Steve, a cancer patient in California, hits up his dispensary and asks for half an ounce of high-THC marijuana to calm his pain and stimulate his appetite, recently gone thanks to chemotherapy. He rarely leaves his house now; his sickness is still debilitating.
His bank account looks fine, funded, but his cash reserve at home is scarce; he has not gone to the bank, two miles away from his home, in a few weeks. He’s not lazy; he just can’t do it yet. He’s still recovering from a very aggressive treatment.
The dispensary’s delivery girl shows up at his doorstep. The ticket’s $140. He looks at his wallet, there’s only $80. “Can I pay with Visa?” he asks, assuming that, if one can pay a $5 burger with a card, one can certainly use it to complete a three-digit transaction. The girl, in her mid-20s, laughs.
“Of course you can’t; it’s weed.”
How is it possible that a cancer patient cannot get his medication because companies like Visa Inc V, Mastercard Inc MA, American Express Company AXP and even Paypal Holdings Inc PYPL, do not service the legal, medical cannabis industry?
This is a real issue in the marijuana industry. It’s called “the cash problem.” And it’s not about a lack of cash, but rather about an over-abundance of it. Most cannabis businesses out there can only transact in cash, because not only credit and debit card issuers refuse to service them, but so do most traditional financial institutions.
A Solution Is Emerging
Last year, Benzinga shared an exclusive interview with Dustin Eide, CEO of CanPay, a tech platform that enables debit payments at marijuana dispensaries. The methodology is a bit unorthodox, but it works.
All a consumer has to do is download the CanPay app from http://www.canpayapp.com and install it in his/her Apple Inc. AAPL iOS or Alphabet Inc GOOG GOOGL Android device. Once inside the app, the user links their checking account and, whenever a payment needs to be completed, requests a unique, single-use and expiring-if-not-used token with no identifiable financial information that will be used to pay for the product or service in question. The transaction will then show up in the customer's bank account history, as any other purchase — just like a McDonald's Corporation MCD debit would appear.
Sounds complex, but it’s the closest cannabis users can get to a non-cash payment that does not involve cryptocurrencies like Bitcoin or Potcoin or blockchain solutions.
Luckily for California medical marijuana patients, especially for those close to Oakland and San Jose, Harborside, — the largest medical marijuana dispensary chain in the United States, boasting more than 200,000 registered patients — has partnered with CanPay to offer this debit payment solution to all of its patients having cannabis flowers and/or products delivered at their homes.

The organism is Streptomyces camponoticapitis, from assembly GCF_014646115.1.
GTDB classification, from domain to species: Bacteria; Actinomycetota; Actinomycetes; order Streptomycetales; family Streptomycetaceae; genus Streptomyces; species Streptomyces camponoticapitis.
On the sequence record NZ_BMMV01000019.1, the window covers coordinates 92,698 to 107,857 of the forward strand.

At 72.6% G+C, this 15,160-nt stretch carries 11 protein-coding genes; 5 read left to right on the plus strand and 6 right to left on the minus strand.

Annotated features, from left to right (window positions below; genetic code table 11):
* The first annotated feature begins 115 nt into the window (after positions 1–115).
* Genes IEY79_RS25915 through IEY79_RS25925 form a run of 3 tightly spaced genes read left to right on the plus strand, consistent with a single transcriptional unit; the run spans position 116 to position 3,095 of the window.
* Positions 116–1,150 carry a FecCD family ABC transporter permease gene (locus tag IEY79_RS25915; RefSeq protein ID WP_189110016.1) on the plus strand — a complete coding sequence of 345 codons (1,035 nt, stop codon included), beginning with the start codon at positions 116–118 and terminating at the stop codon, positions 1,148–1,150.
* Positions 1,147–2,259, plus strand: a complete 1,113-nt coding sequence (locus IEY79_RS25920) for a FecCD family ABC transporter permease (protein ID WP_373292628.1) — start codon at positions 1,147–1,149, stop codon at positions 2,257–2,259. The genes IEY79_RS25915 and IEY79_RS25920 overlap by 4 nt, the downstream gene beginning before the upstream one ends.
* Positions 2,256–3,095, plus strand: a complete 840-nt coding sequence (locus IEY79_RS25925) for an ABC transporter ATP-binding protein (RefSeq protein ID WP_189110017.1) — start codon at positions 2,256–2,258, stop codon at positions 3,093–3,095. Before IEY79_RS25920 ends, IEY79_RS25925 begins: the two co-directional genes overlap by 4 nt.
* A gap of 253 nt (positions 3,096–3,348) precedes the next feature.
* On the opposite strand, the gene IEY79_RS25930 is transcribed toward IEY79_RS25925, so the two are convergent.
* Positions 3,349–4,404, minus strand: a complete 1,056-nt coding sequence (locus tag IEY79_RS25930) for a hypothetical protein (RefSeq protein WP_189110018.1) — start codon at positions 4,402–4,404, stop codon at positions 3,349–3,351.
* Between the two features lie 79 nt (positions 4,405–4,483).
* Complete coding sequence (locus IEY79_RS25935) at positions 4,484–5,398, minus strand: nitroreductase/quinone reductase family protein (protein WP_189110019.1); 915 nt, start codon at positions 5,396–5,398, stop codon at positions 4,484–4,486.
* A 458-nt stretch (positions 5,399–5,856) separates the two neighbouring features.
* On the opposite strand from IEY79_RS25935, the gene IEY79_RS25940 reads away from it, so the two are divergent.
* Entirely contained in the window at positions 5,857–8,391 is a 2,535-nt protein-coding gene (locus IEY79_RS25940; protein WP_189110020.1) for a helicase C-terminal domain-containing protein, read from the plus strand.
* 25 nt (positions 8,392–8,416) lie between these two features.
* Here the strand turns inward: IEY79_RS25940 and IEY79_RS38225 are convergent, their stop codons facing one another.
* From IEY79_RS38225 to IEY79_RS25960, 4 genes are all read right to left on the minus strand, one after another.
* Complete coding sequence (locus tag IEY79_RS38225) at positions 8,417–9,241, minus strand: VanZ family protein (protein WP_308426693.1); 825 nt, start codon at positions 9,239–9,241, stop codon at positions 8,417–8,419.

“All Harborside delivery drivers at both its locations (Oakland and San Jose) now have a device that can accept CanPay transactions on them, allowing patients to use this option, if they desire to,” Eide told Benzinga during a recent conversation.
Currently, CanPay is only accepted for deliveries, but not for in-store transactions. “The priority for Harborside was to offer an opportunity for patients who are accepting delivery, to have a cashless option. Until now, it was cash-only and there wasn’t a workable solution for them to de-cash that transaction,” Eide added. “There’s a reason these patients are receiving cannabis at home. While some opt for delivery for convenience, others are not able to leave the house and go to an ATM to get the cash they need to receive their delivery.”
It is anticipated, however, that CanPay will be accepted in Harborside stores soon.
Users should note that Harborside operates under its own DBA name, which means that the transactions will show up in their bank account transaction history with the Harborside name next to them. “This is a form of legitimacy and transparency,” Eide explained. It is, nonetheless, understandable when patients don’t want this to show up in their account summary. But, the road to normalization of cannabis consumption is not evenly paved.
“It’s an honor to be selected by an industry leader like Harborside. They obviously have a thorough vetting process whenever they review technology they want to employ,” CanPay’s CEO concluded.
CanPay is not only available at Harborside, but also in another 50 locations in six states in the U.S.
Note: CanPay Debit has no relation with Canada’s CanPay Payroll Software Online. _______ Image Credit: Javier Hasse
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